Life Cycle

Several significant life cycle events can be marked within the framework of Progressive Judaism and are, therefore, able to be shared with supportive Temple “family”.

Birth Events

Following the birth of a child a naming ceremony is held during a Shabbat service. If the child is a boy a brit milah, the “covenant of circumcision” is performed, usually on the eighth day after birth. The circumcision, which symbolises the Jewish covenant with God, is usually performed at home by a mohel who is religiously trained, or by a doctor. The naming of the boy baby is traditionally announced at the brit milah, which is attended by fellow congregants. A Brit Hayyim (naming) ceremony for girls may be held on the eighth day after birth also.

Bar/Bat Mitzvah

Children within the Temple receive training and preparation for bnei mitzvah – Bat Mitzvah for a girl and Bar Mitzvah for a boy. This ceremony at age 13 marks the coming of age where the child shows the congregation that s/he is ready to assume adult status in religious matters. The central feature in the Temple ceremony is the calling up of the young person to participate in the Reading of the Law following which s/he gives a prepared discourse (drasha) which relates the reading to present day concerns. It is traditional for the child’s family to invite congregants to share in a special Kiddush, or celebratory meal, following the service.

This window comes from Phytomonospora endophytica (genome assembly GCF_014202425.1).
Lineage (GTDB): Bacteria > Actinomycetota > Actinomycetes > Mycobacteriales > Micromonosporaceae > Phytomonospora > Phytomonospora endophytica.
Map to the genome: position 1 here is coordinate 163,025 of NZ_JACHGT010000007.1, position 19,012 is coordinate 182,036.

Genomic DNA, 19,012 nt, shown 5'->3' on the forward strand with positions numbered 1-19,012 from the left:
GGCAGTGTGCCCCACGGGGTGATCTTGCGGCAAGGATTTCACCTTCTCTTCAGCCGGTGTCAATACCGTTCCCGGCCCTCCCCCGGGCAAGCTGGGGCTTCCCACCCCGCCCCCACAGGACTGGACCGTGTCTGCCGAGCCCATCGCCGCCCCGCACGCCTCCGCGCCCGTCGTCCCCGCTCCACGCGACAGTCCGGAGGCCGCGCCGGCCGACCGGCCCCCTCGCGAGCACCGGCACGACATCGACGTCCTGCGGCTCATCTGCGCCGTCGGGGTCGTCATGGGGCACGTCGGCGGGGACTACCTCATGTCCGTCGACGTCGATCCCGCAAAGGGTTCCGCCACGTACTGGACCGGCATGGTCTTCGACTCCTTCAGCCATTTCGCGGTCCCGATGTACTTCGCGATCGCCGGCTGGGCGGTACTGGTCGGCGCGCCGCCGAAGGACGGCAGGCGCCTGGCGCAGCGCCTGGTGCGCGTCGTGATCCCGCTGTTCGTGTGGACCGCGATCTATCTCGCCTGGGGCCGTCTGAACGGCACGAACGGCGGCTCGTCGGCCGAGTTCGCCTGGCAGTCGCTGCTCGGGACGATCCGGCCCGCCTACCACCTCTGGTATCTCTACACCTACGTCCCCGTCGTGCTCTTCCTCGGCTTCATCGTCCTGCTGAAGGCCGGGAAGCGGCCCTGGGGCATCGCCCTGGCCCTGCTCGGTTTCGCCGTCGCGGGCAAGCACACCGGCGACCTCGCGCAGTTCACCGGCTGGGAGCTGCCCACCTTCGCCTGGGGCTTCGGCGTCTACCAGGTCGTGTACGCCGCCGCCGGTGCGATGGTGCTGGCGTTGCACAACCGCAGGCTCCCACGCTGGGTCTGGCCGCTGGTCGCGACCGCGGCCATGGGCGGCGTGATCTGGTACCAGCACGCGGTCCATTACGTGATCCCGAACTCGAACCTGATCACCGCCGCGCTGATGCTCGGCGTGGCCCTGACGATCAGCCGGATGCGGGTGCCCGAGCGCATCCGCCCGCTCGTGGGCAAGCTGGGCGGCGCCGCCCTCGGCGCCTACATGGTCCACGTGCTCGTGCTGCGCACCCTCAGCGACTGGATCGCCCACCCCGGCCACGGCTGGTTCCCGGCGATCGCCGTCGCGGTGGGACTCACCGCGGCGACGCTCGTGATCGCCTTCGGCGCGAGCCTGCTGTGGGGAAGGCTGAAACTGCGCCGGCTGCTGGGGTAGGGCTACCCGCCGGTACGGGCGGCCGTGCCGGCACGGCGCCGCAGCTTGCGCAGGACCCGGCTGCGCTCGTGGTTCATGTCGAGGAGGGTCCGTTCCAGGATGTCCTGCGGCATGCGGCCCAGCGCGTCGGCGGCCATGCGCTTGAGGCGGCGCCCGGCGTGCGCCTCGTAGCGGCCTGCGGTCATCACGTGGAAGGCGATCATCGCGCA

The sheer joy that a wedding brings to the congregation ensures that each marriage celebrated at the Temple will be a splendid and memorable event. There is a form and tradition for Jewish weddings and these are followed at the Temple.


The act of annulment of the marriage tie between husband and wife is effected in Jewish law by a bill of divorcement called a get. This religious divorce is not a requirement in Progressive Judaism.

Death and Mourning

Just as the Temple family is willingly available to help celebrate the start of a life, so it is there to offer support and guidance at the end of a life. The congregation has arrangements with a specific funeral home (the Lychgate Funeral Home – Director: Mr Keith Newell) and has a dedicated section of the Makara Cemetery available for burials. There are traditional Jewish approaches to mourning and bereaved congregants find strength and comfort from the support of the Temple family at such times.